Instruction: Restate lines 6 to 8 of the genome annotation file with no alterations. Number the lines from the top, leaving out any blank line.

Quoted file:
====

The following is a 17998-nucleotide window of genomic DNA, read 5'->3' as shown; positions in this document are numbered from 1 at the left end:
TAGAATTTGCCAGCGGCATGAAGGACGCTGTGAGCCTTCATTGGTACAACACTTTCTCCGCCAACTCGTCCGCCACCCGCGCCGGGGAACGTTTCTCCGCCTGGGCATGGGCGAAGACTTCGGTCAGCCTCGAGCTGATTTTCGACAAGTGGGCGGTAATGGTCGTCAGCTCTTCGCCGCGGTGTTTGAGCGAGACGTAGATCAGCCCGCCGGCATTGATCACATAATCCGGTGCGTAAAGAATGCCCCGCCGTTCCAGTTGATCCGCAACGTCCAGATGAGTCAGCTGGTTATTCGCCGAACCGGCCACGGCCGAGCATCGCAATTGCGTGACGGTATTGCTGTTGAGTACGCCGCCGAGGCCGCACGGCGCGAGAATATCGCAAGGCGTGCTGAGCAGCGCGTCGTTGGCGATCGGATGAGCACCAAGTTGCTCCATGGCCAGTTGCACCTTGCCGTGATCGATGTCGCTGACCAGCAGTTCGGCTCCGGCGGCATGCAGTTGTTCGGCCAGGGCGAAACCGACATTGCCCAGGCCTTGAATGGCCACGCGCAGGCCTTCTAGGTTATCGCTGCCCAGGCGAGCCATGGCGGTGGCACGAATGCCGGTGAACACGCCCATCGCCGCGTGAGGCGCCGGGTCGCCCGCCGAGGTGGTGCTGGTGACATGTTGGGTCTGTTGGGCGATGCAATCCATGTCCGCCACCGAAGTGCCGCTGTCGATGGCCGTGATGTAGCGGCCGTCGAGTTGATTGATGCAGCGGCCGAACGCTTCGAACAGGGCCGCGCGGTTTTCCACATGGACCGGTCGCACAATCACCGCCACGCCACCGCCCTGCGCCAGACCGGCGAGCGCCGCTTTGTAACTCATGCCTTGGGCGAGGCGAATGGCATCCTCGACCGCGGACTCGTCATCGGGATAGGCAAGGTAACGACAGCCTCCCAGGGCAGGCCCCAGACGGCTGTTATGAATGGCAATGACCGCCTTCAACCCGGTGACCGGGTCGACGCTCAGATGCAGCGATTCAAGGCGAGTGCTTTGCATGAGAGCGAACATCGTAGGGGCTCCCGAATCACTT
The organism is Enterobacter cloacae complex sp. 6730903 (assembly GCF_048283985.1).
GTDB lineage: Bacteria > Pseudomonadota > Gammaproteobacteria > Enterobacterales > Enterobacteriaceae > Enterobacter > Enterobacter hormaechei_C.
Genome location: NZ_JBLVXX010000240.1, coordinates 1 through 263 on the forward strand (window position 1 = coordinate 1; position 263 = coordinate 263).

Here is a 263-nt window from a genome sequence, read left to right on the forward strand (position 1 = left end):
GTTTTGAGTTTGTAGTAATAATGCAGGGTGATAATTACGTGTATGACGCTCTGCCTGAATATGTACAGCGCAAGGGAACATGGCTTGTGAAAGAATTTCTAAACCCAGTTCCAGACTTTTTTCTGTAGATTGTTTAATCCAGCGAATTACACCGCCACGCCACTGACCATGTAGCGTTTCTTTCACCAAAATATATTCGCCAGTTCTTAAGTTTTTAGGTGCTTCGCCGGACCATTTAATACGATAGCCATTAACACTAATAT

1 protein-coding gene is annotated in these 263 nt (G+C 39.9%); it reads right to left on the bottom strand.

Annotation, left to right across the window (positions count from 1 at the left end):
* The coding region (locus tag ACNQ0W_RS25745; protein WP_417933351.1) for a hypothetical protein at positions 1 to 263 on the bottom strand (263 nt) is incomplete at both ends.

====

Here is a 263-nt window from a genome sequence, read left to right on the forward strand (position 1 = left end):
GTTTTGAGTTTGTAGTAATAATGCAGGGTGATAATTACGTGTATGACGCTCTGCCTGAATATGTACAGCGCAAGGGAACATGGCTTGTGAAAGAATTTCTAAACCCAGTTCCAGACTTTTTTCTGTAGATTGTTTAATCCAGCGAATTACACCGCCACGCCACTGACCATGTAGCGTTTCTTTCACCAAAATATATTCGCCAGTTCTTAAGTTTTTAGGTGCTTCGCCGGACCATTTAATACGATAGCCATTAACACTAATAT

1 protein-coding gene is annotated in these 263 nt (G+C 39.9%); it reads right to left on the bottom strand.